Wednesday, January 16, 2013

Japanese Gate Typology (13)

This is a series of posts describing the many varieties of Japanese gate, or mon (). If you look at the preceding kanji more closely,  you can think of it as a picture of a pair of swinging doors, reminiscent of saloon doors in a wild west movie. I thought that it would be a nice idea to bring more awareness to a western audience as to the tremendous diversity in forms and types of Japanese gates. This series intends to be a gateway to gates.

Previous posts in this series:
  1. Heijūmon 
  2. Kabukimon 
  3. Kōraimon 
  4. Yakuimon 
  5. Yotsu-ashimon 
  6. Munamon 
  7. Commentary
  8. Uzumimon 
  9. Yaguramon 
  10. Rōmon
  11. Shōrōmon
  12. Taikomon
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Nijūmon (二重門).

At last we come to a proper two-story (二重) gate (). This form of gate is classified as having two stories because each floor has its own roof. Unlike a rōmon, which has an inaccessible and unused second floor, in a nijūmon there is a flight of stairs or ladder going to the second floor. Nijūmon are often the main, and most important, gate at a temple. The second floor of these gates typically houses religious statues and is a place where periodic religious ceremonies are held. The nijūmon is a general gate type, a category header if you will, and there are a few other gates which get special names that are still, by virtue of the two roofs, are nijūmon.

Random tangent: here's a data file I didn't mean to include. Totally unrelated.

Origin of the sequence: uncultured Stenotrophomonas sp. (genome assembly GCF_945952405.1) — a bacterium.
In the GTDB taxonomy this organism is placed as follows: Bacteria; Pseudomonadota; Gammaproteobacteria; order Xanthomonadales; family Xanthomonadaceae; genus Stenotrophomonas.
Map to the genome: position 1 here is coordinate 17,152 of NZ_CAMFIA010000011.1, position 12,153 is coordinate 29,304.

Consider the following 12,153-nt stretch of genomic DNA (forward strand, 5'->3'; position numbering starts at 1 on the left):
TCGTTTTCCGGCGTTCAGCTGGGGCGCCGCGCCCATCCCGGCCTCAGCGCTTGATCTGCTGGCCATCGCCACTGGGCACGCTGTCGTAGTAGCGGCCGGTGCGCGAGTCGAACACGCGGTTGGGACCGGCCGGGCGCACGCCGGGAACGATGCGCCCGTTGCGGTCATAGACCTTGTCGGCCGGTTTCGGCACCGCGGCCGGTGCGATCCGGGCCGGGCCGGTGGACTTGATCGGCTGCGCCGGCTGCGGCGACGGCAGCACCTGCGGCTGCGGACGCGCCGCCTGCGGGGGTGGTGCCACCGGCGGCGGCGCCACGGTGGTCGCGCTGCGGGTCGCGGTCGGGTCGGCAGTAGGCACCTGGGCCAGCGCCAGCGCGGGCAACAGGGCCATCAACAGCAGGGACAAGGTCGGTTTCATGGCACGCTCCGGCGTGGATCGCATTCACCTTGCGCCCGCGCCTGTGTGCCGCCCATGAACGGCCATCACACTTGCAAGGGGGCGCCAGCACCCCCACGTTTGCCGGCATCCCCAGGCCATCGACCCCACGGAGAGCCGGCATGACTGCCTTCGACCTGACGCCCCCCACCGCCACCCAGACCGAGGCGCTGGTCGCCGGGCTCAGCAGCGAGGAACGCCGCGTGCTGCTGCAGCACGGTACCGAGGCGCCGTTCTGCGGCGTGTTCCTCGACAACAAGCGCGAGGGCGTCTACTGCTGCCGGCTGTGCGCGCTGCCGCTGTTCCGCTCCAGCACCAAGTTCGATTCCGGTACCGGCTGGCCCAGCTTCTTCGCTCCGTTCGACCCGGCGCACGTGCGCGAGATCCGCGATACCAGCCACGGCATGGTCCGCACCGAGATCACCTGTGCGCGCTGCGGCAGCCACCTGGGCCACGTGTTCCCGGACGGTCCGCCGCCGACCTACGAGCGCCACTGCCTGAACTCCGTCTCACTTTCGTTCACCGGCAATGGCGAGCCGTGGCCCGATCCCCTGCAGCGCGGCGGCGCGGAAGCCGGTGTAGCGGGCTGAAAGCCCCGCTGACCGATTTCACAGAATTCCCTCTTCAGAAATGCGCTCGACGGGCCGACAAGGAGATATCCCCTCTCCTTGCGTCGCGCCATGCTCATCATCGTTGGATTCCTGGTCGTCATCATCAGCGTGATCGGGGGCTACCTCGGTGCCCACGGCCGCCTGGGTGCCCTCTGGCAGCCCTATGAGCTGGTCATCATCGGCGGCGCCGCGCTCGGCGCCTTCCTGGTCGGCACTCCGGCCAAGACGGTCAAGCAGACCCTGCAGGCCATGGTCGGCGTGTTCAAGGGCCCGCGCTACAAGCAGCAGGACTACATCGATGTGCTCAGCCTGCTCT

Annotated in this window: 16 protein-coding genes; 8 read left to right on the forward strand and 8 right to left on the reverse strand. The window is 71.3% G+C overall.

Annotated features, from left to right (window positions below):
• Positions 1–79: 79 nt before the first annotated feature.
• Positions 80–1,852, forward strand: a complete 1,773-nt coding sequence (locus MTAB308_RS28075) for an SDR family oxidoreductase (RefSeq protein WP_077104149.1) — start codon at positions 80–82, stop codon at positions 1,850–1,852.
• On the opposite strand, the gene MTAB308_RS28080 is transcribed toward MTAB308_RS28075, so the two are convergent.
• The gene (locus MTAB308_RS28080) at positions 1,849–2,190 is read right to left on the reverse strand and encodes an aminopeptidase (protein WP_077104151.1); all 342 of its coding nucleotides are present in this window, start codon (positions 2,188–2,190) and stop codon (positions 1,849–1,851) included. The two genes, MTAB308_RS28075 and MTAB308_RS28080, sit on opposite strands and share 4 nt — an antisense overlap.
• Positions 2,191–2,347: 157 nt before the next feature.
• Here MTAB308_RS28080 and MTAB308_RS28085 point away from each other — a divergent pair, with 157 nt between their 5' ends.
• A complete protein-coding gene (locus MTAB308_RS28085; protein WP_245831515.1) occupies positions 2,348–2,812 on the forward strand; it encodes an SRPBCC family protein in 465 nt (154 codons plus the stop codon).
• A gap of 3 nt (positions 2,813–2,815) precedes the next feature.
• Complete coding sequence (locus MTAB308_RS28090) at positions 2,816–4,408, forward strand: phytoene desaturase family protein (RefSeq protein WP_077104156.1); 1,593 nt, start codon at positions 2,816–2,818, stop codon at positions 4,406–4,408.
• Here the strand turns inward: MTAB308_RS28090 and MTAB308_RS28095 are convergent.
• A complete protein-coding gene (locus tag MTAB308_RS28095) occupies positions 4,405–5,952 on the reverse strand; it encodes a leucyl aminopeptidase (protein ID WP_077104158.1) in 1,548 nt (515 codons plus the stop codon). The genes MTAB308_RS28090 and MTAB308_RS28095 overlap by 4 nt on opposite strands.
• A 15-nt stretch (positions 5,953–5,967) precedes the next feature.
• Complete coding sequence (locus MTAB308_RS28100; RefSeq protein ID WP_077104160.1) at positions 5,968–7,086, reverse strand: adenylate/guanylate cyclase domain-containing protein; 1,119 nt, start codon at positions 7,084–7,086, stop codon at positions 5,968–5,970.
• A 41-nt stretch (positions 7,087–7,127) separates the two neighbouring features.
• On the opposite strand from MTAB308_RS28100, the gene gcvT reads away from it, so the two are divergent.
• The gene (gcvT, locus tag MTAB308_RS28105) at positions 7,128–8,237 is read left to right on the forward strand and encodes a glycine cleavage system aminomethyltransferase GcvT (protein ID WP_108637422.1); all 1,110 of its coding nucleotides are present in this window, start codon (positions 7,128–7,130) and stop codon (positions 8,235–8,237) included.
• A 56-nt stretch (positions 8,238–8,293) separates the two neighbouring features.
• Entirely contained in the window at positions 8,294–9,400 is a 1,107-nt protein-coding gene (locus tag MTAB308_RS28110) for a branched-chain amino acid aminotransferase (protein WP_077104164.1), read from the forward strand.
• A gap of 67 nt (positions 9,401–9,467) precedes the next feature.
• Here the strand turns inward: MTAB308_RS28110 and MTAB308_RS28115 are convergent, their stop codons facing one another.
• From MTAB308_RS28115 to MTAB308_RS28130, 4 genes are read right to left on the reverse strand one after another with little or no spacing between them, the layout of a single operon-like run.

A nijūmon at Sai-enji (西円寺):



As you can see, this gate is structurally very similar to the previously seen eight-legged gate version of rōmon which were looked at a few posts back, the primary difference being the added roof and the usable second story. It can be said as well that nijūmon are typically larger in size than rōmon, going up to 5x2 or even 5x3 bays. There are examples of this gate type in China going up to 9x5 bays.
 

Here's an example of a larger nijūmon, at Chi-on-in (知恩院):


Most nijūmon have hipped gable roofs, termed irimoya.

As noted, the nijūmon serves as a category header - most gates which are nijūmon are in fact often go by another name, and the reason for the name change relates to the location of the gate within a temple compound (whether it is a main gate, and intermediate gate, or otherwise), or whether it contains religious statues at the ground level or not, etc. In the next post or three we'll look at examples of those other gates which are found within the category called 'nijūmon'.

Thanks for coming by the Carpentry Way. On to post 14

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